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I have a RaspberryPi 3b+ with a raspbian OS on it.

I'm trying to bond the onboard ethernet with a USB modem dongle (Huawei E3372, HiLink fw).

The problem is that when ethernet cable is switched of, the gateway for default route remains the same and not the dongle's one.

The dongle it self with usb_modeswitch becomes an eth1 interface.

Here are the configurations:

# cat /etc/modules
# /etc/modules: kernel modules to load at boot time.
#
# This file contains the names of kernel modules that should be loaded
# at boot time, one per line. Lines beginning with "#" are ignored.

bonding

# cat /etc/modprobe.d/bonding.conf
options bonding fail_over_mac=active mode=active-backup primary=eth0 primary_reselect=always

# cat /etc/network/interfaces.d/0_lo
auto lo
iface lo inet loopback

# cat /etc/network/interfaces.d/10_eth0
auto eth0
allow-hotplug eth0
iface eth0 inet manual
    bond-master bond0
    bond-primary bond0

# cat /etc/network/interfaces.d/11_eth1
auto eth1
allow-hotplug eth1
iface eth1 inet manual
    bond-master bond0
    pre-up sleep 15 #it needs time for raspi to obtain an IP from the dongle

# cat /etc/network/interfaces.d/20_bond0
auto bond0
iface bond0 inet manual
    bond-slaves           none
    bond-miimon           200
    bond-updelay          200
    bond-downdelay        200
    dns-nameservers       8.8.8.8
    dns-nameservers       8.8.4.4

# cat /etc/dhcpcd.conf
...
denyinterfaces eth0 eth1
...

# ifconfig
bond0: flags=5187<UP,BROADCAST,RUNNING,MASTER,MULTICAST>  mtu 1500
        inet 192.168.1.103  netmask 255.255.255.0  broadcast 192.168.1.255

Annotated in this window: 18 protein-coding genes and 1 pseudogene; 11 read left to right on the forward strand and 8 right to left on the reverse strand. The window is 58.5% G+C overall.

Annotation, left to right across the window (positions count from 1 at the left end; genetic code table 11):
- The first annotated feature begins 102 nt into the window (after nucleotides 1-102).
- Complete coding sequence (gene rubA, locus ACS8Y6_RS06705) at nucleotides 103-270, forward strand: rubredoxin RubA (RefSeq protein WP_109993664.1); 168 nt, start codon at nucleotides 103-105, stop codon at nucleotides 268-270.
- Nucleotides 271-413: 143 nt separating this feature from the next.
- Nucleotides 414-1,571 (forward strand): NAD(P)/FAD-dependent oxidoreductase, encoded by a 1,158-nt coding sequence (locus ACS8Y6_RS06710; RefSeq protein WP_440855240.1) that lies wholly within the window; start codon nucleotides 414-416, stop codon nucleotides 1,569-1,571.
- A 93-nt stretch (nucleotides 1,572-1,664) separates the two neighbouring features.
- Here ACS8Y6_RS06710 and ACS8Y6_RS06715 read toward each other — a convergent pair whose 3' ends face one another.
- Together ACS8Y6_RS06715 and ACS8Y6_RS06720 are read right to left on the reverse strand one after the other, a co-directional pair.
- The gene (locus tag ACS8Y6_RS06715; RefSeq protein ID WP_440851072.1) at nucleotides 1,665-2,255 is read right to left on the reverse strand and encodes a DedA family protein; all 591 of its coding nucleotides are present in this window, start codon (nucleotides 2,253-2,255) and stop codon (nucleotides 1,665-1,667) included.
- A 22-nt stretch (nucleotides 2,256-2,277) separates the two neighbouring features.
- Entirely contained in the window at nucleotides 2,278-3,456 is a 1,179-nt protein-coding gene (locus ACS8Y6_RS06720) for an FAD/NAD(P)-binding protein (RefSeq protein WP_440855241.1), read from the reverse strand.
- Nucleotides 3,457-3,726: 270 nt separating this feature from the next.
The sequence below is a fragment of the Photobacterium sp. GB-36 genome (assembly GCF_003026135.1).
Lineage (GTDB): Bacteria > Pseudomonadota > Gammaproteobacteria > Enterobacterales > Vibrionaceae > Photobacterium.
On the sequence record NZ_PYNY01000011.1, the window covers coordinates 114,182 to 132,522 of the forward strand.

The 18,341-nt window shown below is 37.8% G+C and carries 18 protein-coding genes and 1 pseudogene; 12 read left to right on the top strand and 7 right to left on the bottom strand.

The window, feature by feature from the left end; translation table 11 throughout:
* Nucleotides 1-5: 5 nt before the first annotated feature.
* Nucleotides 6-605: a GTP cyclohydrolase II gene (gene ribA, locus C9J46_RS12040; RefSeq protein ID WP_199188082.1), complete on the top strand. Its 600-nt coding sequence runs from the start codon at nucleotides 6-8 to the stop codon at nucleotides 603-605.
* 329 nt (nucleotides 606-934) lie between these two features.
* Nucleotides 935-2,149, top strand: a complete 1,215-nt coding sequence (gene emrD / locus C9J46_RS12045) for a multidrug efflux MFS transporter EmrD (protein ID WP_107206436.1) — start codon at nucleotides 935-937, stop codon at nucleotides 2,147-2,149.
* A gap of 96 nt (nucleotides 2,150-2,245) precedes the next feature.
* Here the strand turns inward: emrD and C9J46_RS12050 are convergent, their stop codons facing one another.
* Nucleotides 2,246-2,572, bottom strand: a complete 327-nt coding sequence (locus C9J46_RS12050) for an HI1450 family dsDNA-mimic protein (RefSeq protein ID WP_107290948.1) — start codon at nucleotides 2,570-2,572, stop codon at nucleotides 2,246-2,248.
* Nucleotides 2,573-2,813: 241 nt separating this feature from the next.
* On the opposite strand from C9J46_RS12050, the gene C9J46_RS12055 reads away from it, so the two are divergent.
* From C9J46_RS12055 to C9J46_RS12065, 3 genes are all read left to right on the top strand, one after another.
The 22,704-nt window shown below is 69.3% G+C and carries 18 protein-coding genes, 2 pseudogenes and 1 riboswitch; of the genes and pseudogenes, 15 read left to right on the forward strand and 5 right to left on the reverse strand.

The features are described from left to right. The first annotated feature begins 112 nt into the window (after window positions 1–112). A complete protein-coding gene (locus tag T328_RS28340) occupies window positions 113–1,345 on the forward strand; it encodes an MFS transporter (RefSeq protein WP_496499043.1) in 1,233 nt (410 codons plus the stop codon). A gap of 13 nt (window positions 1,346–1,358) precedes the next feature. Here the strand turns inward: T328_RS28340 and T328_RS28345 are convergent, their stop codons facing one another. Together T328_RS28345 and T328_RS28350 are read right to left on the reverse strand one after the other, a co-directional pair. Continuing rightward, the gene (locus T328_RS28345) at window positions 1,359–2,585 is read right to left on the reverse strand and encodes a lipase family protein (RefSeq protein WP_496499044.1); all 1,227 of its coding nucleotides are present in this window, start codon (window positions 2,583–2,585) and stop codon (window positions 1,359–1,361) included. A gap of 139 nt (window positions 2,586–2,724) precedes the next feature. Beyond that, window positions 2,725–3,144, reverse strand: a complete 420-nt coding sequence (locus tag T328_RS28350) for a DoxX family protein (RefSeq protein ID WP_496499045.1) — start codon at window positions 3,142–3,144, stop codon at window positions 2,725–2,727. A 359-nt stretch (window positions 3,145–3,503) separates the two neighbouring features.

inet6 aaaa::aaaa:aaaa:aaaa:aaaa  prefixlen 64  scopeid 0x20<link>
        ether XX:XX:XX:XX:XX:XX  txqueuelen 1000  (Ethernet)
        RX packets 82  bytes 17140 (16.7 KiB)
        RX errors 0  dropped 0  overruns 0  frame 0
        TX packets 91  bytes 13715 (13.3 KiB)
        TX errors 0  dropped 0 overruns 0  carrier 0  collisions 0

eth0: flags=6211<UP,BROADCAST,RUNNING,SLAVE,MULTICAST>  mtu 1500
        ether XX:XX:XX:XX:XX:XX  txqueuelen 1000  (Ethernet)
        RX packets 58  bytes 8247 (8.0 KiB)
        RX errors 0  dropped 0  overruns 0  frame 0
        TX packets 91  bytes 13715 (13.3 KiB)
        TX errors 0  dropped 0 overruns 0  carrier 0  collisions 0

eth1: flags=6211<UP,BROADCAST,RUNNING,SLAVE,MULTICAST>  mtu 1500
        ether YY:YY:YY:YY:YY:YY  txqueuelen 1000  (Ethernet)
        RX packets 24  bytes 8893 (8.6 KiB)
        RX errors 0  dropped 0  overruns 0  frame 0
        TX packets 0  bytes 0 (0.0 B)
        TX errors 0  dropped 0 overruns 0  carrier 0  collisions 0

lo: flags=73<UP,LOOPBACK,RUNNING>  mtu 65536
        inet 127.0.0.1  netmask 255.0.0.0
        inet6 ::1  prefixlen 128  scopeid 0x10<host>
        loop  txqueuelen 1000  (Local Loopback)
        RX packets 8  bytes 600 (600.0 B)
        RX errors 0  dropped 0  overruns 0  frame 0
        TX packets 8  bytes 600 (600.0 B)
        TX errors 0  dropped 0 overruns 0  carrier 0  collisions 0

wlan0: flags=4163<UP,BROADCAST,RUNNING,MULTICAST>  mtu 1500
        inet 192.168.253.1  netmask 255.255.255.0  broadcast 192.168.253.255
        inet6 ssss::ssss:ssss:ssss:ssss  prefixlen 64  scopeid 0x20<link>
        ether ZZ:ZZ:ZZ:ZZ:ZZ:ZZ  txqueuelen 1000  (Ethernet)
        RX packets 0  bytes 0 (0.0 B)
        RX errors 0  dropped 0  overruns 0  frame 0
        TX packets 29  bytes 4600 (4.4 KiB)
        TX errors 0  dropped 0 overruns 0  carrier 0  collisions 0